The Laissez Fairs – “Target On My Back” (2017) review
The Laissez Fairs – Target On My Back (Birs Recordings, 2017)
A wonderful psychedelic mod rock band from Las Vegas, NV, The Laissez Fairs, namely John Fallon and Joe Lawless, follow up to their 2016 self-titled debut release with this ten track slab of gorgeous tunes on the Birs Recordings label. The album is comprised of nine band originals and a wonderful cover of The Brian Jonestown Massacre’s “Nightbird” all performed with zest and incredible enthusiasm.
“Target On My Back” is largely the writing work of vocalist/guitarist/bassist/drummer John Fallon who contributes seven tunes, with vocalist/12 string guitarist/bassist//keyboardist Joe Lawless writing two tunes and the album closer, and the only cover song found here, was penned by Anton Newcombe. The album was recorded at Lawless Noise and Visions in Las Vegas by Fallon and Lawless and was produced by Harrison Clock and The Laissez Fairs.
The album opens with the title track, a Fallon composition, featuring gorgeous vocals, a fine 12- string performance by Lawless, a tasteful lead guitar line, and a driving beat featuring drum work reminiscent of The Who. The song definitely sets the tone for the LP. “I’ve Got You” one of Lawless’ contributions features a 12-string intro which brings The Byrds’ psychedelic era immediately to mind. Stinging lead guitar and nicely echoed vocals fill out the sound on this number. “Winter’s Dying” is a delicate melody with a gentle acoustic guitar intro supplemented by gorgeous vocals and organ work. “Mother Told Me” is quite a contras,t with its heavy fuzz guitar intro, driving wah wah and killer lead guitar line throughout. This hot rocker features an incredible guitar solo and also includes nicely echoed vocals and gorgeous organ. At just under six minutes it is the LP’s longest track and definitely one of its highlights. Side one closes with the snappy three minute rocker “He’s Your Replacement” with its pleasant mix of guitar and organ and includes another impressive guitar solo. This is definitely one of my personal favorites from the album and there is an impressive video on YouTube that accompanies the track.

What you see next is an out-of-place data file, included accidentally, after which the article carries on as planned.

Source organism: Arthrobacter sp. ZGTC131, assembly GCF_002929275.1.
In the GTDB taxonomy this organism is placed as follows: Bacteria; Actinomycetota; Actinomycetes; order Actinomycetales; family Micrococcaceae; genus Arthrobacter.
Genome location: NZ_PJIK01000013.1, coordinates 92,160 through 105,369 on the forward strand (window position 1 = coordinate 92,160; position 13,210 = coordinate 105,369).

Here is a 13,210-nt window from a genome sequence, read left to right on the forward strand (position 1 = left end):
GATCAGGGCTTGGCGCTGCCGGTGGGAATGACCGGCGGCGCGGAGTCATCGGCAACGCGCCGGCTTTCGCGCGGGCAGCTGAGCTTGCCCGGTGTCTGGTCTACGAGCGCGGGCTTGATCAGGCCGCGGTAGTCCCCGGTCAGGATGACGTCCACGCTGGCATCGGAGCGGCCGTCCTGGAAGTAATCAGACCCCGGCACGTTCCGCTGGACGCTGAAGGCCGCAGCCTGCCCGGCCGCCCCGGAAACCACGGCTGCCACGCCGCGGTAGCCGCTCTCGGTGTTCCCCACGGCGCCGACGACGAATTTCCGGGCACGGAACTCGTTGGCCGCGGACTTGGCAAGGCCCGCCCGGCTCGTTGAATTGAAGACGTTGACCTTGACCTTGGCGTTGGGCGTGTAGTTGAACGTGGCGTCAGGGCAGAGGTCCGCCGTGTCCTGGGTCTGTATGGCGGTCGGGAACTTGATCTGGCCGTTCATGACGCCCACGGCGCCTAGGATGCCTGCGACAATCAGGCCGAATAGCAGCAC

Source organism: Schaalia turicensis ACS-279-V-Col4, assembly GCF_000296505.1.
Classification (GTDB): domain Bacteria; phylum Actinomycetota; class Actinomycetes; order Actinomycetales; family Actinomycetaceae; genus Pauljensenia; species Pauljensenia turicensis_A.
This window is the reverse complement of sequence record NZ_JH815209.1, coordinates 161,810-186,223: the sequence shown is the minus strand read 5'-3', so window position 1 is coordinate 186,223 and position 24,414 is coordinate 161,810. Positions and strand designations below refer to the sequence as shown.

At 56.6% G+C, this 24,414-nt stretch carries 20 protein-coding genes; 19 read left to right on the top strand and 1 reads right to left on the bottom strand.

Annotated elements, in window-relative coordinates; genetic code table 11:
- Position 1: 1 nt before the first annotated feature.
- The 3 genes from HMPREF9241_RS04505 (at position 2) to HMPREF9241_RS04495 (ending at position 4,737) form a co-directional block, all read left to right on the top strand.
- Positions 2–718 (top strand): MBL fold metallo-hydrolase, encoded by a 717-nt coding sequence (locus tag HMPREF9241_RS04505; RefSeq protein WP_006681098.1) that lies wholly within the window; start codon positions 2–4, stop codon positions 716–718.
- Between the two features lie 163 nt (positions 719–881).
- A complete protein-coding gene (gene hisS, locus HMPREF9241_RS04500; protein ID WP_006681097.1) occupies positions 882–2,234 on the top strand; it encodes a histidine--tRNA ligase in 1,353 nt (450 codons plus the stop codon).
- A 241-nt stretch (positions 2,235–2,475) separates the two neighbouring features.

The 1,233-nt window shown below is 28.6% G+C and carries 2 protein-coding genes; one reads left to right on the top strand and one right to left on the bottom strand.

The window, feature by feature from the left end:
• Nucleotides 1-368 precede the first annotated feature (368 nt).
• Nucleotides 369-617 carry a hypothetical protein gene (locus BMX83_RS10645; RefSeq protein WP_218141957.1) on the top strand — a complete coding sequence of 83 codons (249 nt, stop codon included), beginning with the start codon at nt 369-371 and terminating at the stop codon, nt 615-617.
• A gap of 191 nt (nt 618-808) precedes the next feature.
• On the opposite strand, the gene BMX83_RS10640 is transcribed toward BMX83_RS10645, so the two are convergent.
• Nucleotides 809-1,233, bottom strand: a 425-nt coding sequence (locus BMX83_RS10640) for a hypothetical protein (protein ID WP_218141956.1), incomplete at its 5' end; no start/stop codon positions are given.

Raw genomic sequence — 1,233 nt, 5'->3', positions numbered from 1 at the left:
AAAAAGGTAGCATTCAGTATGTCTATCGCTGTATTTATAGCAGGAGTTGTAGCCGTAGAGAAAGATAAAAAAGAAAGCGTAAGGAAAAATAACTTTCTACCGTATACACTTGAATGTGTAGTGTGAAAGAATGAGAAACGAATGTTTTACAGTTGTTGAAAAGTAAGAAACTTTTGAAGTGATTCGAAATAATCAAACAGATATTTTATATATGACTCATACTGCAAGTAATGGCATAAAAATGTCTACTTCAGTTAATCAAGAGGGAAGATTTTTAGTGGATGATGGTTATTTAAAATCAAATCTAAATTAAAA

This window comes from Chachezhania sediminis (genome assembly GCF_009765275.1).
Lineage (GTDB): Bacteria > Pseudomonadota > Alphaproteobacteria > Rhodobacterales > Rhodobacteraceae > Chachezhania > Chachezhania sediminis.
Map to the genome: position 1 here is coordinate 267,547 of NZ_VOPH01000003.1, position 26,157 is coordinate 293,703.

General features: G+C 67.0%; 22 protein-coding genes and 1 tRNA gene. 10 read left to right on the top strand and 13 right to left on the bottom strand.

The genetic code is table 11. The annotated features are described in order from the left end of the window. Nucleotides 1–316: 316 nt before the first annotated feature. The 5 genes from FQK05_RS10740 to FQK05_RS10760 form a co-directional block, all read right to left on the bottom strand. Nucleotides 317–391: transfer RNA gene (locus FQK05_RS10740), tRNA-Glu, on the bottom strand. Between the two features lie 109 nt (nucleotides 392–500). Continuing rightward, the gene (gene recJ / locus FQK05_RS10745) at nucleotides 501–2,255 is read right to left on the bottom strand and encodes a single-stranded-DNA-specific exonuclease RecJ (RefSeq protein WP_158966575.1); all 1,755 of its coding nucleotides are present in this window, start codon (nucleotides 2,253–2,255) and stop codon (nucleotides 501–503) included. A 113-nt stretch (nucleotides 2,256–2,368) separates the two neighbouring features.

Side two opens with the short, sweet, blazing rocker “Bells Ring Out” a Lawless tune with roaring guitars, another gorgeous solo and a driving beat. The short, just over two minutes, “Broken Man” is a classic. The lead line, supplemented by electric sitar and 12-string guitar, is wonderful. The song has a great hook, and its accessible sound gives it commercial appeal and it would have been a natural selection as an AM radio single in days gone by. The five-minute plus Beatlesque “Waiting For Tomorrow” opens with keyboards and guitars. The insistent, heavy lead line has gorgeous 12-string guitar under it, and the tune features yet another hot guitar solo. The lyrics are reminiscent of classic 60s psych, “Why can’t I die today? Cause I’m waiting for tomorrow.” Another heavy rocker “Summer Comes” is next up, its crisp, clean lead guitar and lovely solo complimented by trumpet and keyboard contributions as well as some very nice percussion. The album closes with an impressive cover of The Brian Jonestown Massacre’s “Nightbird” and is led by jangling guitar and organ. Still another guitar solo soars over the top of the sound and this would have been another natural for selection as a single release back in the days when AM radio ruled the music industry. There is a gorgeous black and white video of this tune on YouTube that listeners will enjoy greatly. With this tune “Target On My Back” draws to a wonderful close, a perfect ending for a fine sophomore effort by the band.
The packaging of “Target On My Back” is completed by the inclusion of the lyrics, a most welcomed addition. The album’s cover photograph is by Sandy Fleming and additional art and design is courtesy of Jeremy Kortes. “Target On My Back” is still in print and comes most highly recommended. Pick up your copy today as this album, which comes with a free mp3 download code, sounds absolutely incredible on vinyl and documents The Laissez Fairs at their best.
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